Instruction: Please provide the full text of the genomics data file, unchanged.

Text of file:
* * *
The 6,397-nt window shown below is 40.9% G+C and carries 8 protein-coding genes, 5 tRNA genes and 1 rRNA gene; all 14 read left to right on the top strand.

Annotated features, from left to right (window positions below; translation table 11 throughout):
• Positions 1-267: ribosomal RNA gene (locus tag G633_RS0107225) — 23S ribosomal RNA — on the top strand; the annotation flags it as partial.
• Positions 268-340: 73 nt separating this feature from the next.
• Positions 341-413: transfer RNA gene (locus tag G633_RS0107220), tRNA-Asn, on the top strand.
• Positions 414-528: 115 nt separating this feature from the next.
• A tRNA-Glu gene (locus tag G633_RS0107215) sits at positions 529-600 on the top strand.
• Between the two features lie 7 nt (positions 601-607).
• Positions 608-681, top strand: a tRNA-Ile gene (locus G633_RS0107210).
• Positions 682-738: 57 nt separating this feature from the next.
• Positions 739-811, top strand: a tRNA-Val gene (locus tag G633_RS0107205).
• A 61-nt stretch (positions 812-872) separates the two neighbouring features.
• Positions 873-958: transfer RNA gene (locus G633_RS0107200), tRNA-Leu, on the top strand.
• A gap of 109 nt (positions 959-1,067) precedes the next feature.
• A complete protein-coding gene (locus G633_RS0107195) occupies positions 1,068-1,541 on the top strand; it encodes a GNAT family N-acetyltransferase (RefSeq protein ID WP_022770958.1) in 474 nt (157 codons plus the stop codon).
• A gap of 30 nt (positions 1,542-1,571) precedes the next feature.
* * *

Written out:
The 6,397-nt window shown below is 40.9% G+C and carries 8 protein-coding genes, 5 tRNA genes and 1 rRNA gene; all 14 read left to right on the top strand.

Annotated features, from left to right (window positions below; translation table 11 throughout):
• Positions 1-267: ribosomal RNA gene (locus tag G633_RS0107225) — 23S ribosomal RNA — on the top strand; the annotation flags it as partial.
• Positions 268-340: 73 nt separating this feature from the next.
• Positions 341-413: transfer RNA gene (locus tag G633_RS0107220), tRNA-Asn, on the top strand.
• Positions 414-528: 115 nt separating this feature from the next.
• A tRNA-Glu gene (locus tag G633_RS0107215) sits at positions 529-600 on the top strand.
• Between the two features lie 7 nt (positions 601-607).
• Positions 608-681, top strand: a tRNA-Ile gene (locus G633_RS0107210).
• Positions 682-738: 57 nt separating this feature from the next.
• Positions 739-811, top strand: a tRNA-Val gene (locus tag G633_RS0107205).
• A 61-nt stretch (positions 812-872) separates the two neighbouring features.
• Positions 873-958: transfer RNA gene (locus G633_RS0107200), tRNA-Leu, on the top strand.
• A gap of 109 nt (positions 959-1,067) precedes the next feature.
• A complete protein-coding gene (locus G633_RS0107195) occupies positions 1,068-1,541 on the top strand; it encodes a GNAT family N-acetyltransferase (RefSeq protein ID WP_022770958.1) in 474 nt (157 codons plus the stop codon).
• A gap of 30 nt (positions 1,542-1,571) precedes the next feature.